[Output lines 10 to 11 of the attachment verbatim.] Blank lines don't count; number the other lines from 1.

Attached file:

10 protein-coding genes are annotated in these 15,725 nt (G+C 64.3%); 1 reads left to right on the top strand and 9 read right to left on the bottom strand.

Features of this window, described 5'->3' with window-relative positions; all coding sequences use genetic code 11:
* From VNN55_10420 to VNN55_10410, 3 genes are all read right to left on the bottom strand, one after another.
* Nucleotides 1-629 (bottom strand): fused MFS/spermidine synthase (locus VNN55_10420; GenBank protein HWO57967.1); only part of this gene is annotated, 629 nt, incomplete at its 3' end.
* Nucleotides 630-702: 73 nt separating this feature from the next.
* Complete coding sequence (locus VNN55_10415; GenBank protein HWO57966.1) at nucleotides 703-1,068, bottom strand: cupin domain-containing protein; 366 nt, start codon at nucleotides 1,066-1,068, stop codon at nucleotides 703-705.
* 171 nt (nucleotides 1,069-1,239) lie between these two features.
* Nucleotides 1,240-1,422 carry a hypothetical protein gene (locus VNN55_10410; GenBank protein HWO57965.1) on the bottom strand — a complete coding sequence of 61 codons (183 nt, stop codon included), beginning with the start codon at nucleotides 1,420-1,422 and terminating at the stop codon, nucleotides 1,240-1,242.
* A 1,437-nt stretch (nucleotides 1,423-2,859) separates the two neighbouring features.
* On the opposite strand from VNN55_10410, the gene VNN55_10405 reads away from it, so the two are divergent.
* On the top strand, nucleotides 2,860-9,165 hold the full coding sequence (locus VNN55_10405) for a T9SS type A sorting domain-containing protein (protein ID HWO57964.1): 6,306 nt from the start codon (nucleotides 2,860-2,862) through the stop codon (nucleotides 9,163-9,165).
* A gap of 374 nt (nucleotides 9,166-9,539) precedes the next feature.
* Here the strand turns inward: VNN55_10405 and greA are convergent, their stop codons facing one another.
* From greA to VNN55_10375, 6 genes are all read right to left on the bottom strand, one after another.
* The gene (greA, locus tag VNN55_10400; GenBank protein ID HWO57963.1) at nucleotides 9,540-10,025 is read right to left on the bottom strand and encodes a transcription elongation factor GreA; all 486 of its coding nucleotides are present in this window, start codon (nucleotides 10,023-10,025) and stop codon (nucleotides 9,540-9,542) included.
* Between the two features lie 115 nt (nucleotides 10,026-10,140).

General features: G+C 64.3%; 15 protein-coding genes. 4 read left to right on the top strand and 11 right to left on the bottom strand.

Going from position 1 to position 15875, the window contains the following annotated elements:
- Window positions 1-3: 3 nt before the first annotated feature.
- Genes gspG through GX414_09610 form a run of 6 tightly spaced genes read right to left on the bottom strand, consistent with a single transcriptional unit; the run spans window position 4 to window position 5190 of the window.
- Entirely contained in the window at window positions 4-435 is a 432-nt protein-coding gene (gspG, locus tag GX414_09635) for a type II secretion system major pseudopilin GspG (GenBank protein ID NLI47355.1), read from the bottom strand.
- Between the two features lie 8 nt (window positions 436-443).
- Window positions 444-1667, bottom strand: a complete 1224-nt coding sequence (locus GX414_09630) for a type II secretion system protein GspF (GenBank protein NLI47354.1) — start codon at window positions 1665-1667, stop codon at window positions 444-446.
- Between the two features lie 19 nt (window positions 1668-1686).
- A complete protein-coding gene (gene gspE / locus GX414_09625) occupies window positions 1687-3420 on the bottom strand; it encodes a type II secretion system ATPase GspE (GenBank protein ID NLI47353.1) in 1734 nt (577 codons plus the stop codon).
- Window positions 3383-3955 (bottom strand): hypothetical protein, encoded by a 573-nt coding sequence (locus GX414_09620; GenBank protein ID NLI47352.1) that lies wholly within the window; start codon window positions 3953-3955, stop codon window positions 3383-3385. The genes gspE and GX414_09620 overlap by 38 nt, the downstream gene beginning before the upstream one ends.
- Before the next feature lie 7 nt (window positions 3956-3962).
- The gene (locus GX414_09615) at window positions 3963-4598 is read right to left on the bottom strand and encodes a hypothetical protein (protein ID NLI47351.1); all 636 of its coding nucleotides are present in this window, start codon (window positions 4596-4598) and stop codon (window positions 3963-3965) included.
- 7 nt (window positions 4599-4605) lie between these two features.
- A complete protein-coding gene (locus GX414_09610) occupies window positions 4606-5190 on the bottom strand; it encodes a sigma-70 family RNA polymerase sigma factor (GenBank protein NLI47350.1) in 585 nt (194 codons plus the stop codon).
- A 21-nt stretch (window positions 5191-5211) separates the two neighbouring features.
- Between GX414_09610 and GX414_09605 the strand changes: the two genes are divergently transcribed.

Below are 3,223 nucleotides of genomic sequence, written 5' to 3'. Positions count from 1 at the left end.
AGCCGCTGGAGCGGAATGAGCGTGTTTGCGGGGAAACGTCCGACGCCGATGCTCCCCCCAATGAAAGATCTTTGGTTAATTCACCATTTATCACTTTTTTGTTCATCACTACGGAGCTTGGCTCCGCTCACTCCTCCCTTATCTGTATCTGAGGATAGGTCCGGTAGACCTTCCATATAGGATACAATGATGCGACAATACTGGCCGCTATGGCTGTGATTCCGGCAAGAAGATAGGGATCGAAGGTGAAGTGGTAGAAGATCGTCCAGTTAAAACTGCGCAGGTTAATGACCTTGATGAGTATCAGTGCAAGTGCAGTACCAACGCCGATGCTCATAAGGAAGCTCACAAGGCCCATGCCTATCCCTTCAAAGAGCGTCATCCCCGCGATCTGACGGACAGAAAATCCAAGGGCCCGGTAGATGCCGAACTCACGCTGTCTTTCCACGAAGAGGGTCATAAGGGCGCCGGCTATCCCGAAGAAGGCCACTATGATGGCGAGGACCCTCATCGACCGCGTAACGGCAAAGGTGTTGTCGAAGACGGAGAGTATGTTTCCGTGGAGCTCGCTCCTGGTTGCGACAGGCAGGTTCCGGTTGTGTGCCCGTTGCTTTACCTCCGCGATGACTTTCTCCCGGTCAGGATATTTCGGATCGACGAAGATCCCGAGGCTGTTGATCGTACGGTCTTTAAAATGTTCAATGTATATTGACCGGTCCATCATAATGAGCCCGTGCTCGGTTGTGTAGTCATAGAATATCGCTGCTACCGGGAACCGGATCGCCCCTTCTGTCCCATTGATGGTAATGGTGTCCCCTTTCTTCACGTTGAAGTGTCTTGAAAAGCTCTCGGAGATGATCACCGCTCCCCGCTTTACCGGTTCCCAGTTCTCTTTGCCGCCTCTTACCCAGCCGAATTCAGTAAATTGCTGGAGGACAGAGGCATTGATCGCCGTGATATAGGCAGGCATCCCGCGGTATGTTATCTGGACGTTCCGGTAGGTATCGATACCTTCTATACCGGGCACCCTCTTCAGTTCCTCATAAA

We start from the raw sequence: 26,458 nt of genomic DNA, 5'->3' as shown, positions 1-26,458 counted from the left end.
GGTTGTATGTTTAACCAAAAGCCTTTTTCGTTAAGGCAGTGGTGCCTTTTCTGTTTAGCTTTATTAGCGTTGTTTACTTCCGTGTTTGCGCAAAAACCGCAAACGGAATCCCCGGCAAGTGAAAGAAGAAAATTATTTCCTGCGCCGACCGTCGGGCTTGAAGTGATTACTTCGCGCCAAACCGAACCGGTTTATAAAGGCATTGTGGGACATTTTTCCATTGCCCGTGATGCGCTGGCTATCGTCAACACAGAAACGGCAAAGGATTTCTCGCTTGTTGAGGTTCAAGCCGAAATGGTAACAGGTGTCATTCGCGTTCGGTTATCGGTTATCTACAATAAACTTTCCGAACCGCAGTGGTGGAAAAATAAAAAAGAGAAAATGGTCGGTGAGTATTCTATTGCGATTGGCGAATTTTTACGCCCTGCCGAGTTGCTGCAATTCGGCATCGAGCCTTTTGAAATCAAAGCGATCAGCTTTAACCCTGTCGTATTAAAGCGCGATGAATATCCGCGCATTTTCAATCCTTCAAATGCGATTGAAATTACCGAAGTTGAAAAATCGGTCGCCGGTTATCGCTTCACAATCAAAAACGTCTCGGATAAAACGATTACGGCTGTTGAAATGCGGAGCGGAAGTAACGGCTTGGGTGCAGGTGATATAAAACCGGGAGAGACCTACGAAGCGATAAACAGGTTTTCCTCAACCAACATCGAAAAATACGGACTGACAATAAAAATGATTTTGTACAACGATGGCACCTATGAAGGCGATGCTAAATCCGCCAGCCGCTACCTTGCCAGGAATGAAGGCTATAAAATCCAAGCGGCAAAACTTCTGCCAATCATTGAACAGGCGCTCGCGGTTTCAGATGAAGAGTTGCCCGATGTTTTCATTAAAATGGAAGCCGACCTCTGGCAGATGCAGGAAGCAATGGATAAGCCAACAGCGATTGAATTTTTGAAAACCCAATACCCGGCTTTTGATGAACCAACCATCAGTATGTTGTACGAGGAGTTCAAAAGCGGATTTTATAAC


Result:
* On the opposite strand from VNN55_10410, the gene VNN55_10405 reads away from it, so the two are divergent.
* On the top strand, nucleotides 2,860-9,165 hold the full coding sequence (locus VNN55_10405) for a T9SS type A sorting domain-containing protein (protein ID HWO57964.1): 6,306 nt from the start codon (nucleotides 2,860-2,862) through the stop codon (nucleotides 9,163-9,165).